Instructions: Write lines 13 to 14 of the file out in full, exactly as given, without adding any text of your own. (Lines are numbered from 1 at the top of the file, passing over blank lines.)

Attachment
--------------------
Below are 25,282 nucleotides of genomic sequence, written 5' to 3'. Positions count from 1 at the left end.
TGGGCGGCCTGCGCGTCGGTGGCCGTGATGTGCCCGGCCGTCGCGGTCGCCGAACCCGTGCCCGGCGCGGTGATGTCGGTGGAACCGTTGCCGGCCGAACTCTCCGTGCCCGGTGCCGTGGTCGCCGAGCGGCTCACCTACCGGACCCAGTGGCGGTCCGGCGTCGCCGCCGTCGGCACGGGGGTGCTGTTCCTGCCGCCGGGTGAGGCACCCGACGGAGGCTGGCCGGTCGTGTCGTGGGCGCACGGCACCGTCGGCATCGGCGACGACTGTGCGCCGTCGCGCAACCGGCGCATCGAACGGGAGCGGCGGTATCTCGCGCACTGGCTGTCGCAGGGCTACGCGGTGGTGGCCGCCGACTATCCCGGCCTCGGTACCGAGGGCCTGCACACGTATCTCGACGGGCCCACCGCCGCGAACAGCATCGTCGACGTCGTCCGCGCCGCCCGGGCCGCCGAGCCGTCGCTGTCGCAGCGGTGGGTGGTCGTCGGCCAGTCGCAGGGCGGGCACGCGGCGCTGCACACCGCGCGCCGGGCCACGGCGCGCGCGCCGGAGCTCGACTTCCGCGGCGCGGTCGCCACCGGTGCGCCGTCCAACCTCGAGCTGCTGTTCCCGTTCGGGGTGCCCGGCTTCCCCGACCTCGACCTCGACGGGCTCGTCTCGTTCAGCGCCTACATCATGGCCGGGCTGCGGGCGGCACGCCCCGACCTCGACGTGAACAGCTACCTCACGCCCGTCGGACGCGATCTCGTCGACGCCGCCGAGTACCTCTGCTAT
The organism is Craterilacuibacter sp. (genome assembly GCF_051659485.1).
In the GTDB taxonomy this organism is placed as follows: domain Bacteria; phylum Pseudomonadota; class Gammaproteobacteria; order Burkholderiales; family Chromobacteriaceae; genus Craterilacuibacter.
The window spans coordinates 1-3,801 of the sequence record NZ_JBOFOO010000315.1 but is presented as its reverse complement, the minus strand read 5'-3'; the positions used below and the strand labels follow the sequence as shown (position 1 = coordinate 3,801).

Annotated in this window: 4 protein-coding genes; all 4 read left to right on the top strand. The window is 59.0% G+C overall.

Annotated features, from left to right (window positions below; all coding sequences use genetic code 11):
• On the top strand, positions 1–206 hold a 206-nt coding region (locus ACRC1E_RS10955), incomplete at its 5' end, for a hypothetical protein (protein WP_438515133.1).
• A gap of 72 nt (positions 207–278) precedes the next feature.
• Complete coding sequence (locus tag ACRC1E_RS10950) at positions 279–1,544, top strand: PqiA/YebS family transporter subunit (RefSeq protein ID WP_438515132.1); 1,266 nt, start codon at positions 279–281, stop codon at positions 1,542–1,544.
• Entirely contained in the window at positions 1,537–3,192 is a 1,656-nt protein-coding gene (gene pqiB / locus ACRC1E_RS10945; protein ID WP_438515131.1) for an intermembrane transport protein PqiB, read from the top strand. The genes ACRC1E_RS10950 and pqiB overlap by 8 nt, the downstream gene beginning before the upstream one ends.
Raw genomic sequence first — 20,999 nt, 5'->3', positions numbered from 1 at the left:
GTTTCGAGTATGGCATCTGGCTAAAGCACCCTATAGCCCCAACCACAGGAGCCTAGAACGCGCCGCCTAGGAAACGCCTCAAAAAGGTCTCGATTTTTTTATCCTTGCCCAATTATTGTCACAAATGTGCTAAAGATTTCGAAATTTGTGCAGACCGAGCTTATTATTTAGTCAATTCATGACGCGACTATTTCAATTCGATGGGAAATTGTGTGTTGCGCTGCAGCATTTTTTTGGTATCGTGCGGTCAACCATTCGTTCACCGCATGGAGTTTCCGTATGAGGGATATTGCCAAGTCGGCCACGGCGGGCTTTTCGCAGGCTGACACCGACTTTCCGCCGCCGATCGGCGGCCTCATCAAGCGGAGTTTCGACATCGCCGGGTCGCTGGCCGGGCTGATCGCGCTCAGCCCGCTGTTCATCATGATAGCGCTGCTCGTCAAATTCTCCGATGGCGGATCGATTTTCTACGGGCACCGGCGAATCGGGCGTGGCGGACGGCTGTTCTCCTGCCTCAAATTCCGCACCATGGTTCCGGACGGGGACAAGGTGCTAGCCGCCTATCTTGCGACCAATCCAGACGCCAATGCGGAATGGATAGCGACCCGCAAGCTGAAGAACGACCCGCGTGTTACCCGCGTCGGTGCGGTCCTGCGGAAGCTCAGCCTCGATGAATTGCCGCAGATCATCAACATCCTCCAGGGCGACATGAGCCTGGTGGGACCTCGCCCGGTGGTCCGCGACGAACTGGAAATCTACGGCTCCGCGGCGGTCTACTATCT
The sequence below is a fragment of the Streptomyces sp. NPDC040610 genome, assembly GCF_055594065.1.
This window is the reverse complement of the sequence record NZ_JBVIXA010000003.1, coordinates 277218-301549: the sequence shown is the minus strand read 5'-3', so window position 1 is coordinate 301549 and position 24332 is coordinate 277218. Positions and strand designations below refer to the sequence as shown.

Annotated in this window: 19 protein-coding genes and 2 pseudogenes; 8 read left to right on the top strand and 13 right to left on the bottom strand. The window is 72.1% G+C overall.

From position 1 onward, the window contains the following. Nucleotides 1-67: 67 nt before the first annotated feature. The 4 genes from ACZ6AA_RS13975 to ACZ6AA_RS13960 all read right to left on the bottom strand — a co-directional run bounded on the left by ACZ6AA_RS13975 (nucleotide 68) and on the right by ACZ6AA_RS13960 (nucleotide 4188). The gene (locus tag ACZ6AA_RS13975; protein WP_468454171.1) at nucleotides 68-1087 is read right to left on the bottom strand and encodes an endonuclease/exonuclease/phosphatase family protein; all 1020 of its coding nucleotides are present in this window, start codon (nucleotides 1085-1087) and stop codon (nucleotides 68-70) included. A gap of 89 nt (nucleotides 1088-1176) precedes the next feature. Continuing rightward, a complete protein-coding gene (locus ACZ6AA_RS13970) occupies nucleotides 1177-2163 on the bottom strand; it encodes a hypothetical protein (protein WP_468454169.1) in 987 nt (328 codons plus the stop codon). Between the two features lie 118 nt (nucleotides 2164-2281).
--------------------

GTTTCGAGTATGGCATCTGGCTAAAGCACCCTATAGCCCCAACCACAGGAGCCTAGAACGCGCCGCCTAGGAAACGCCTCAAAAAGGTCTCGATTTTTTTATCCTTGCCCAATTATTGTCACAAATGTGCTAAAGATTTCGAAATTTGTGCAGACCGAGCTTATTATTTAGTCAATTCATGACGCGACTATTTCAATTCGATGGGAAATTGTGTGTTGCGCTGCAGCATTTTTTTGGTATCGTGCGGTCAACCATTCGTTCACCGCATGGAGTTTCCGTATGAGGGATATTGCCAAGTCGGCCACGGCGGGCTTTTCGCAGGCTGACACCGACTTTCCGCCGCCGATCGGCGGCCTCATCAAGCGGAGTTTCGACATCGCCGGGTCGCTGGCCGGGCTGATCGCGCTCAGCCCGCTGTTCATCATGATAGCGCTGCTCGTCAAATTCTCCGATGGCGGATCGATTTTCTACGGGCACCGGCGAATCGGGCGTGGCGGACGGCTGTTCTCCTGCCTCAAATTCCGCACCATGGTTCCGGACGGGGACAAGGTGCTAGCCGCCTATCTTGCGACCAATCCAGACGCCAATGCGGAATGGATAGCGACCCGCAAGCTGAAGAACGACCCGCGTGTTACCCGCGTCGGTGCGGTCCTGCGGAAGCTCAGCCTCGATGAATTGCCGCAGATCATCAACATCCTCCAGGGCGACATGAGCCTGGTGGGACCTCGCCCGGTGGTCCGCGACGAACTGGAAATCTACGGCTCCGCGGCGGTCTACTATCT
The sequence below is a fragment of the Streptomyces sp. NPDC040610 genome, assembly GCF_055594065.1.